I am working on making a living as an artist, as a writer.
I already earn my living, albeit a somewhat small one, teaching and guiding artists and dreamers to create lives of passion, purpose and deep play. In other words, I already earn a living from my creativity and work in the realm of the arts. That’s amazing. I’m still astonished that I’ve managed to create a life doing this.
Teaching and mentoring, as I do, is a great source of pleasure, fulfillment, wonder and growth. I get to have a beautiful life and work with remarkable people. Teaching is also the counterbalance I very much need to the solitude of most of my creative work.
Being a working artist means being an entrepreneur
Making a living as an artist, whether as a writer or a teacher or some combination, means running my own business. It means being an entrepreneur (a word I’m not very comfortable with at all).
This is true if you are a visual artist or a musician and selling your work too. Like it or not, you are running a business. Even as an actor, seeking roles, you are running the business of promoting yourself, auditioning, etc.
If you want to make a living as an artist, you will have to come to terms with this.
My stumbling blocks
Despite the fact that I run my own business and am profoundly capable, responsible and organized, I am not very good at business. This has to do with a number of things.
First and foremost, I have inner blocks around business, success and money, which continue to thwart me. I have been getting some amazing new tools from Hiro Boga, and I’m excited for what they open up in me.
Yes, I do help other people with their blocks, but doing the same for myself is not so easy. (We’re designed to need the help of others with these things.)
Hence, I often watch my students succeed at things I have helped them with—such as starting their own businesses—when I am still struggling at those same things. I love seeing my students succeed because it inspires and gladdens me, and has me feel like the tools and processes I teach really work (they do!).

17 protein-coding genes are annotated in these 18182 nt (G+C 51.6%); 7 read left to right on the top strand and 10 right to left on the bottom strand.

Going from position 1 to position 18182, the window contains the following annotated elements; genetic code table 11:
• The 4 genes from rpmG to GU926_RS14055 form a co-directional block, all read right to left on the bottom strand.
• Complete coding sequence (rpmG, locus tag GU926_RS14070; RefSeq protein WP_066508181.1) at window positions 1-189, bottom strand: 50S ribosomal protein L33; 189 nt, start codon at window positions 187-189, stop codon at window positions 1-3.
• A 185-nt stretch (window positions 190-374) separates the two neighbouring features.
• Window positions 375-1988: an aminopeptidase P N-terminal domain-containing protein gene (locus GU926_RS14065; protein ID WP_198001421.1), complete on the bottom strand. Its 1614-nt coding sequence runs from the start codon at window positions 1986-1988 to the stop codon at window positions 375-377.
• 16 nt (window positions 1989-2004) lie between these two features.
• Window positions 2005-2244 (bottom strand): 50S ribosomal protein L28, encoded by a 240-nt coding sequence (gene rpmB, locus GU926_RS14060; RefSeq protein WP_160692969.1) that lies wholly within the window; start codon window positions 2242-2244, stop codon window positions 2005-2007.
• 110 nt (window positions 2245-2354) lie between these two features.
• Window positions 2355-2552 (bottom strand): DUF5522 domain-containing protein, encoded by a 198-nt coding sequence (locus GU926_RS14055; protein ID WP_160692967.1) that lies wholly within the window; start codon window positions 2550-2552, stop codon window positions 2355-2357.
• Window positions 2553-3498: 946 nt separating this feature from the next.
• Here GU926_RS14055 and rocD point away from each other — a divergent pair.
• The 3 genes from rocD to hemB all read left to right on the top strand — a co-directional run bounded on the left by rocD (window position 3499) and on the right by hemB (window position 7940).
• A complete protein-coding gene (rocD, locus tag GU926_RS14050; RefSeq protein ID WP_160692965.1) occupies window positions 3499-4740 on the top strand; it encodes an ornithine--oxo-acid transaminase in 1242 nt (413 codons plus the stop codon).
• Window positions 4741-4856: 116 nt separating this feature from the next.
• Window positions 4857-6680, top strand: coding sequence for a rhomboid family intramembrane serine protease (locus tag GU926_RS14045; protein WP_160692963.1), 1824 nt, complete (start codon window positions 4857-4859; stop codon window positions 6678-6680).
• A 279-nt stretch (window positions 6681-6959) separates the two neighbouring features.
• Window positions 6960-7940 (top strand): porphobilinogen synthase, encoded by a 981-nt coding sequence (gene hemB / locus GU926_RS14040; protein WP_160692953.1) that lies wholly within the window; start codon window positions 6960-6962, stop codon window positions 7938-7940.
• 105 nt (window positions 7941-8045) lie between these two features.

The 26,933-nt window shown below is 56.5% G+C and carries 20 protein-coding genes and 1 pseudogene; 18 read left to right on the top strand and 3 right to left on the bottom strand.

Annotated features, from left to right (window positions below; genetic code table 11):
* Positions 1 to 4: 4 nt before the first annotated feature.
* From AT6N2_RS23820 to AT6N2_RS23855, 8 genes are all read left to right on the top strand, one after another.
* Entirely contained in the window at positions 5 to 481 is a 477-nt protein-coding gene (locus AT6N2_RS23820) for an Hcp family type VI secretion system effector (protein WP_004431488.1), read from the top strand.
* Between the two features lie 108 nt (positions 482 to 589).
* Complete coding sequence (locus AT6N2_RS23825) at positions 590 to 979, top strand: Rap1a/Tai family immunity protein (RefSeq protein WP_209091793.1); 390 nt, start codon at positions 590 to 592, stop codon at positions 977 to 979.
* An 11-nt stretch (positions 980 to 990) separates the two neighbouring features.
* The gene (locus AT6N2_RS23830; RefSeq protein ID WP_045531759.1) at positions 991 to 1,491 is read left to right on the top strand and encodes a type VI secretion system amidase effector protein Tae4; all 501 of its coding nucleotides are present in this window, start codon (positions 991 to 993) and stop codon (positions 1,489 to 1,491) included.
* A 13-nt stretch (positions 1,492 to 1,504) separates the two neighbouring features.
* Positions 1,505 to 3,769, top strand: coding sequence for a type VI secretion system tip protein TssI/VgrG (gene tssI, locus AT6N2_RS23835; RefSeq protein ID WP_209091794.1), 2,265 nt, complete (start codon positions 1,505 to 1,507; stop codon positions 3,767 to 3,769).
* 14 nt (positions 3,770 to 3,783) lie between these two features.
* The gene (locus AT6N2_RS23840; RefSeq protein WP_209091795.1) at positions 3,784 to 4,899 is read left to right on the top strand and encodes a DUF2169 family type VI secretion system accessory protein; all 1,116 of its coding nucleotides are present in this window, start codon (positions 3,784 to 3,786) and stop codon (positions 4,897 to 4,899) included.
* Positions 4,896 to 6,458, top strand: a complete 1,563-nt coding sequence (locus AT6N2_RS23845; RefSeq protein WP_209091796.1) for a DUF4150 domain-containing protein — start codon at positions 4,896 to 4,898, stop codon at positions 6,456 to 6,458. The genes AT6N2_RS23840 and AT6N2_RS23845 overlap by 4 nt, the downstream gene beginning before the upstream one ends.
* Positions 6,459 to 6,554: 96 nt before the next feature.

Why I don’t thrive in business (yet)
A big reason I don’t thrive more as a businessperson is because of inner conflict: Just the word businessperson gives me heebie-jeebies, so that’s a bit of a problem, right off.
Also, I need more of my time and inner space for my own creativity than running my business leaves me. I want to be an artist first, and secondarily, on the side, to be a teacher, not the other way around. This balance has been getting better in the past couple years, and I keep working at it, but it still creates conflict within.
I also want to be respected for my work, my writing and teaching. I grew up in a very snobbish, academic environment—my father taught philosophy at Harvard and my mother taught philosophy at Wellesley. In that world, people look down on the kinds of inner work and soul growth I teach and the things I write in my blog posts, even on the idea of blogging. Anything popular or self-help is definitely suspect. So, my longing for respect and the values in my home of origin are in conflict with the actual work I do.
A funny side note: My father in his eighties started his own blog and immediately had an outrageous number of followers. But that’s because he was already incredibly famous as a philosopher, and he started a blog about philosophy. No one in the snobbish world I grew up in would sneer at his blog. In fact, I can hardly understand a word of it! My father passed away in March, 2016, but you can still find his blog here: http://putnamphil.blogspot.com/
Lone wolf syndrome
Another problem: I do almost everything in my business myself, from building and managing my own website to being my own accountant, writing the blog posts and newsletter, being the marketing specialist, visionary, and creating all the materials for my programs, as well as teaching them.
Whatever there is to do, I do it. It’s too much for one person, and I can’t excel at all of it.
Trying to go it alone doesn’t work well. That’s why I encourage others not to make the same mistake.
I don’t actually want to be a lone wolf. It’s an old habit. In my defense, I usually haven’t got the funds to hire anyone else. But it is one of the curses of being hyper-competent and a fast learner, and also of having been without much money throughout my adult life. So, I will try and do things myself, even though they aren’t in my wheelhouse and aren’t a good use of my time and energy.
This is part I in a series on Making a Living as an Artist. In my next post, I’ll share new avenues I’m exploring for making a living as an artist and what I’m learning. Stay tuned!
I especially enjoyed this sharing and relate so much to what you have said. I look forward to hearing more about your journey. I would also be curious to hear how you gauge success as a artist-businessperson. Thanks
Thank you, Karel! It’s so helpful to hear that. I’ll think about your question about success and see if I can write something about that. Success is such a tricky word.